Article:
For March Break, my four-year old daughter Lizzie went to an arts camp. In last week’s post, I wrote about her love for art and that all things creative make her shine from the inside out. All week I found myself in conversations with people about passion, about what makes us shine.
For one of my friends, it is sailing; for another, it is working with kids with special needs; for our very own YummyMummyClub editor, Sharon, it has been speed skating. What has been clear is that when you find "that thing", you just know.Ã¢â‚¬Â¨Ã¢â‚¬Â¨For me, it is yoga. I love running, I love writing, I love outdoor physical activities and all of my creative pursuits, but I always come back to yoga. From the first class I took in 1994 - when there were few studios to choose from, and before lululemon was even an idea (imagine!) – I knew I had found my thing. It was a place where I could connect: with my body (both strengthening and nurturing it); and with my mind (calming my worries and my tendency to overthink). I loved that I left every class feeling “whole.”Ã¢â‚¬Â¨Ã¢â‚¬Â¨
After that first class, I went up to the teacher and said, I am going to teach yoga one day. And sure enough, five years later, I took a leave of absence from my work as the Director of a drama School for kids and teens, and headed to an ashram in the Sierra Nevada mountains in California for a live-in intensive teacher training. It’s funny to look back on this. Most of my friends and family thought I was crazy. Although it had enjoyed a bout of popularity in the 70s, yoga was certainly not in the mainstream. People asked me, “why would you want to train as a yoga teacher?” And I didn’t even know how to explain it. I just knew that it was something I had to do.Ã¢â‚¬Â¨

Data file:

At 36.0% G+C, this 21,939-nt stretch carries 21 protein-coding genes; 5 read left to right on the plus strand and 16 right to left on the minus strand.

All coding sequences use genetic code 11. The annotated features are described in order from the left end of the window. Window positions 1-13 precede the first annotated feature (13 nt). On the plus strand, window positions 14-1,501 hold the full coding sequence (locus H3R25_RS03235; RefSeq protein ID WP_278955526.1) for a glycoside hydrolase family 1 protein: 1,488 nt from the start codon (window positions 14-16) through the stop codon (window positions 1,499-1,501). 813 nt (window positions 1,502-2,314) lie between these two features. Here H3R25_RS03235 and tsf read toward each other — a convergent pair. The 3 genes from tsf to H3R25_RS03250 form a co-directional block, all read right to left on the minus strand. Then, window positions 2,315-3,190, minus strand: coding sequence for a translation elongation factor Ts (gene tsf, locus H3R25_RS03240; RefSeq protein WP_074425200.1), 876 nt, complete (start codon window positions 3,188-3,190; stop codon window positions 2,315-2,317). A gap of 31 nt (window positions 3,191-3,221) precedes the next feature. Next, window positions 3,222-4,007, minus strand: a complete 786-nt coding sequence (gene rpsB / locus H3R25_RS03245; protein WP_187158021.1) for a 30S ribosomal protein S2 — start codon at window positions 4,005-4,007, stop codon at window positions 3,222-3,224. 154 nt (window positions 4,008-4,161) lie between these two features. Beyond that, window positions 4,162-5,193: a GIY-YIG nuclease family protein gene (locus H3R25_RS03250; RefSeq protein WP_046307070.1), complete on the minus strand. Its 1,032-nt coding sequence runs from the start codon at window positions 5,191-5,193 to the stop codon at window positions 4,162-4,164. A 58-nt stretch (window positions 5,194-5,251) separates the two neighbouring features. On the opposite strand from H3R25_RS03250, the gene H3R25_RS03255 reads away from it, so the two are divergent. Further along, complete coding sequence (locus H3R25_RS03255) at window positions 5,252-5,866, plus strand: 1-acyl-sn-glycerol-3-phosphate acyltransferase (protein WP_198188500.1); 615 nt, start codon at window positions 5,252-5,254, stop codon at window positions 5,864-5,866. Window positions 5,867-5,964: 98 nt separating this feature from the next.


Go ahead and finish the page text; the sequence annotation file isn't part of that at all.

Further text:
Despite the yoga centre having a great reputation in the yoga world, my dad thought I was joining a cult. Cell phones were still for emergencies so I didn’t take mine. (Besides, it was so big, it wouldn’t have fit in my purse!) There was one payphone we could use to call home, and certainly no public computer. My dad thought I was joining a cult. To quell his fears, my brother and I came up with a code-word that I could say on a collect call home if I needed to be “saved”. Ã¢â‚¬Â¨